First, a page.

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PV Vivekanand: Hamas edges towards parent group
February 28, 2012
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The Palestinian group Hamas, which rules the Gaza Strip, has effectively abandoned Syria by offering its support to the nearly one-year anti-regime uprising there. By extension, it also means that Hamas has also broken away from Iran, a development that would be widely welcomed in the Arab World.

The Hamas decision need not be Syria-specific as much as it has to do with the emergence of the Muslim Brotherhood as the dominant group in post-revolt Egypt and the Sunni-Shiite differences that have burst forth as a result of Iran’s meddling in the internal affairs of Arab countries.

In effect, the Syrian regime has lost one of its few remaining Sunni Muslim supporters in the Arab World with the Hamas move to rally behind those waging the rebellion there. But then it should have been expected at some point because it was the natural course of events.

After all, the Syrian rebellion pits the minority Shiite Alawite sect against the majority Sunnis. The shift in position – announced by Hamas leader Ismail Haniyeh at Friday prayers in Cairo and a rally in the Gaza Strip, after largely maintaining silence on the Syrian crisis – should be seen against the backdrop of several elements.

The key is the Hamas’s relationship with the Egyptian Brotherhood. Hamas considers itself as the Palestinian equivalent of the Brotherhood and this should explain the newfound strength of the group based on the influence that the parent organisation has gained in post-revolt Egypt.

The Hamas’ leadership-in-exile, at least technically, continues to be based in Syria. Some of them are known to have left Syria, but others are still in the country. The Syrian regime of President Bashar Al Assad, which is seeking to crush a mostly Sunni-led uprising, was until now a strong supporter of Hamas against that of the mainstream Palestine Liberation Organisation (PLO) and the dominant Fatah, which are both headed by Mahmoud Abbas.

Hamas leaders, who say they believe in democracy and freedom, should have been embarrassed by their inability so far to denounce the Syrian crackdown that have killed more than 7,000 people so far. And they must have been relieved that they are no longer seen associated with the Syrian rulers.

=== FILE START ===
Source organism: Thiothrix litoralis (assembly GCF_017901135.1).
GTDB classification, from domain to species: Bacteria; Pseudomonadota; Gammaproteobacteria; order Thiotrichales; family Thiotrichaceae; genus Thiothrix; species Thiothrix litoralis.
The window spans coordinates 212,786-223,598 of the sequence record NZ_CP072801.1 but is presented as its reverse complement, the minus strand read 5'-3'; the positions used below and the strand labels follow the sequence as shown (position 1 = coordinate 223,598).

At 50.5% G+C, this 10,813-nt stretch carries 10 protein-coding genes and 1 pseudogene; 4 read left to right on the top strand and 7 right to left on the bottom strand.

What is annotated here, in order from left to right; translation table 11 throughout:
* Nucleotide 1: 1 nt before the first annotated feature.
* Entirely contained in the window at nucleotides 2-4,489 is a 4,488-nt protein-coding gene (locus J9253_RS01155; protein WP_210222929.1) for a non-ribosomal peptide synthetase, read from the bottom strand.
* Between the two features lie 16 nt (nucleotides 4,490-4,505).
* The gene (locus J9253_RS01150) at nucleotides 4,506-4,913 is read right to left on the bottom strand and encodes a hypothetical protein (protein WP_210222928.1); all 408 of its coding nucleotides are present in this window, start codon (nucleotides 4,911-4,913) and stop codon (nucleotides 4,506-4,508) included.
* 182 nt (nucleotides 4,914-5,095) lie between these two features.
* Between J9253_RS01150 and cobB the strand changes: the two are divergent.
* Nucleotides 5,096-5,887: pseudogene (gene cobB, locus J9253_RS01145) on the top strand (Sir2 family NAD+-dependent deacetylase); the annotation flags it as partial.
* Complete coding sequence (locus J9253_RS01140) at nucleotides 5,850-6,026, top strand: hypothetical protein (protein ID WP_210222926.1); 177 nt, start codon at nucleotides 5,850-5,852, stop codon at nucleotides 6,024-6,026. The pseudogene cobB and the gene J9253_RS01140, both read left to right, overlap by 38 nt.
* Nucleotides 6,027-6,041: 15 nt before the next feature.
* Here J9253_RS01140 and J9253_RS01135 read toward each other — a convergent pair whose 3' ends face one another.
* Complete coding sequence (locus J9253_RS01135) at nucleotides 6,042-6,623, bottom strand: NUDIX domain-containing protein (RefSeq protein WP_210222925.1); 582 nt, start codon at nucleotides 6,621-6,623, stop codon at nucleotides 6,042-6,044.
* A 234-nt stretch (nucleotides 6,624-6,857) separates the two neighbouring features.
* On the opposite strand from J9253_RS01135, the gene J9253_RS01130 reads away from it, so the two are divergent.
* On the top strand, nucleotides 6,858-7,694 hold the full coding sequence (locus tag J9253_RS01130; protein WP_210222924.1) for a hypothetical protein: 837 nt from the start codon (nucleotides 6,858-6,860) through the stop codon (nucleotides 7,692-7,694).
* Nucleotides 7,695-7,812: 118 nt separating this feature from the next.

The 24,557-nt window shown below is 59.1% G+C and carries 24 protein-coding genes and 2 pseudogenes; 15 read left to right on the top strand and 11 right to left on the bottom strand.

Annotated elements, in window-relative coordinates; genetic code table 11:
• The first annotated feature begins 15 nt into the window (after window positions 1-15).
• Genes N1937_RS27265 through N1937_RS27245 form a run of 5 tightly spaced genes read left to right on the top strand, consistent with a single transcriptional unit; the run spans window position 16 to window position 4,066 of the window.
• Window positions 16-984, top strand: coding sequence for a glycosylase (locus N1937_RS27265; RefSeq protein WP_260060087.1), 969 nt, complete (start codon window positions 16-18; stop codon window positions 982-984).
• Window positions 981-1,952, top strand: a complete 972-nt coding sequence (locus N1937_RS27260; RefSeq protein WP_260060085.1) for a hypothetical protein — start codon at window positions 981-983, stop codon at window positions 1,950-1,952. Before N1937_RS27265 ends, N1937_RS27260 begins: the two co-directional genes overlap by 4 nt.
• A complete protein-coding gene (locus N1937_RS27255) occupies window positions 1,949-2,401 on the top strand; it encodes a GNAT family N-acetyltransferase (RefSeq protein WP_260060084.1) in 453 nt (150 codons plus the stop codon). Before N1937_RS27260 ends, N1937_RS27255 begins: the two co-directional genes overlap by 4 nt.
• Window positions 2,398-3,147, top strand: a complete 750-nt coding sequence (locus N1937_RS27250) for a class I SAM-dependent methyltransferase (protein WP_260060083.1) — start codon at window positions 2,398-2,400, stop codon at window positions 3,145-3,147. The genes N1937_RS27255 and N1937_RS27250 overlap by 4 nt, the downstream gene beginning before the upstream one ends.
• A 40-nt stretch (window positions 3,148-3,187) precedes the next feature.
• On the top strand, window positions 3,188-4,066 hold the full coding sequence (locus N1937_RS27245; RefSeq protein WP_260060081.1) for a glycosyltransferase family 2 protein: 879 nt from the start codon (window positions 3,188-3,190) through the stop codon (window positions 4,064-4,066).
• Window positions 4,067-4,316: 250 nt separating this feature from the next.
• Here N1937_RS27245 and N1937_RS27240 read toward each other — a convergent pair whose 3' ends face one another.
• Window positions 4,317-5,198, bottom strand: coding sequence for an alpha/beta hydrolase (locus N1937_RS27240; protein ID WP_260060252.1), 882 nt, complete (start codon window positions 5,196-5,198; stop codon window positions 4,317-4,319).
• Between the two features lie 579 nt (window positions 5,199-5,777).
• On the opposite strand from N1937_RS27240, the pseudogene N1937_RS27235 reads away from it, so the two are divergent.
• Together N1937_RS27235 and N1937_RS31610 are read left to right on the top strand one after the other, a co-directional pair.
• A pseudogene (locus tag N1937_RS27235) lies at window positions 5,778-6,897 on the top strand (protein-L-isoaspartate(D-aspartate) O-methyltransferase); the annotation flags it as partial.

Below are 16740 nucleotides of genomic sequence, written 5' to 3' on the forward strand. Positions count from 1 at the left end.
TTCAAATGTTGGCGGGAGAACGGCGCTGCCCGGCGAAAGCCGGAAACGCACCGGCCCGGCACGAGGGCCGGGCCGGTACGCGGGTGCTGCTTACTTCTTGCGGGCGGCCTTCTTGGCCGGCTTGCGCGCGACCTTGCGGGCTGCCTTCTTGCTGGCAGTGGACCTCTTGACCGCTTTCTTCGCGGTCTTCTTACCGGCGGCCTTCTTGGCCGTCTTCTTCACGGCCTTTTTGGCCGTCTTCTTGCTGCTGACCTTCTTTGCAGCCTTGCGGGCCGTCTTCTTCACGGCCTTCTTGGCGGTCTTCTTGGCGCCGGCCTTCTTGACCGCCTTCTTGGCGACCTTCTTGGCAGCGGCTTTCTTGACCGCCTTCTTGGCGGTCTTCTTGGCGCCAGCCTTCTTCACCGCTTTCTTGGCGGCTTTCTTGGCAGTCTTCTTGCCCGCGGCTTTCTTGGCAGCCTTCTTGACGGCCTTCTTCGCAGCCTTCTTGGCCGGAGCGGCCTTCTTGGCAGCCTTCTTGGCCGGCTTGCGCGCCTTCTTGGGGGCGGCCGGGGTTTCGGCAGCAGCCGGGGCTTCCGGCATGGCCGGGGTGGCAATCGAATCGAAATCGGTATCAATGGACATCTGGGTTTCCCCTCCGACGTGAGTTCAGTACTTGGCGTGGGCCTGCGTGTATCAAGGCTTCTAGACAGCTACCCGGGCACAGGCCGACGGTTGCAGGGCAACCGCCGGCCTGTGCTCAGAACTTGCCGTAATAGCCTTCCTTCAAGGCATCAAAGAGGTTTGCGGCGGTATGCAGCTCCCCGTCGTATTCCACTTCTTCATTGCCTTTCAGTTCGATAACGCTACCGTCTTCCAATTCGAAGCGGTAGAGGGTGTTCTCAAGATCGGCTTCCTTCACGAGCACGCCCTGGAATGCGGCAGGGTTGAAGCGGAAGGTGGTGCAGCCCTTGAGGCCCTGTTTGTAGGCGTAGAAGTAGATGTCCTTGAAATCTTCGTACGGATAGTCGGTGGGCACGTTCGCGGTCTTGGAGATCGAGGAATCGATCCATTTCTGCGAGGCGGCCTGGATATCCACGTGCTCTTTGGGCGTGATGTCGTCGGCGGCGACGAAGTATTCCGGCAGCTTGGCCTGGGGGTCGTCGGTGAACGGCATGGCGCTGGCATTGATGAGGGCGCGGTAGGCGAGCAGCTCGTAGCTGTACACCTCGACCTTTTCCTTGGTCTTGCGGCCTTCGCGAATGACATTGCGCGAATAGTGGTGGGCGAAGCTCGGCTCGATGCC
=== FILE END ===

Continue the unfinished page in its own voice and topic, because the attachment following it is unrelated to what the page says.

Iran, a staunch ally of the Syrian regime, is also a backer of Hamas, and is believed to have been a consistent provider of financial aid to the Palestinian group in the Israeli-blockaded Gaza Strip. Haniyeh recently visited Iran in what was seen as a bid to secure more assistance. However, despite rhetoric in public meetings, it is unclear what transpired during the visit. 

However, by endorsing the anti-regime rebellion in Syria, Hamas is most likely to have antagonised the Iranian leadership.

Haniyeh and like-minded Gaza-based Hamas leaders appear to have fallen out with leader-in-exile Khaled Meshaal, who has turned towards a negotiated settlement with Israel.

The Hamas leaders in Gaza themselves are split against and in favour of Meshaal. It is unclear whether these apparent differences had anything to do with the public declaration of the Hamas backing for the revolt in Syria.

Hamas leaders in general have aligned themselves with the Muslim Brotherhood, which has emerged as the dominant group in post-Hosni Mubarak Egypt. The Syrian Muslim Brotherhood, which is one of the strongest opponents of the Damascus regime, also has strong links with its Egyptian counterpart.

The recall of the Egyptian ambassador from Damascus last week was seen to have come at the insistence of the powerful Muslim Brotherhood, which seems to have worked out a modus vivendi with the Supreme Council of the Armed Forces, the post-Mubarak rulers of the country.

The Hamas endorsement of the Syrian revolt also brings to question the group’s relations with Lebanon’s Hizbollah, a Shiite group closely aligned with the Syrian and Iranian regimes.

Hamas and Hizbollah long had a strategic anti-Israel alliance despite the Sunni-Shiite sectarian divide.

The slogan raised by worshippers at Al Azhar Mosque of Cairo on Friday was highly telling.

“No Hizbollah and no Iran,” they chanted. “The Syrian revolution is an Arab revolution.”

In the Gaza Strip, senior Hamas member Salah Al Bardaweel told thousands of supporters at a rally in Khan Younis refugee camp:

“The hearts of the Palestinian people bleed with every drop of bloodshed in Syria. No political considerations will make us turn a blind eye to what is happening on the soil of Syria.”

Definitely, Hamas has taken an irreversible step to cut its relations with the Syrian regime. It remains to be seen how the snap reflects on the Assad government’s treatment of Palestinian groups based in Syria and of the large Palestinian community of refugees living there.

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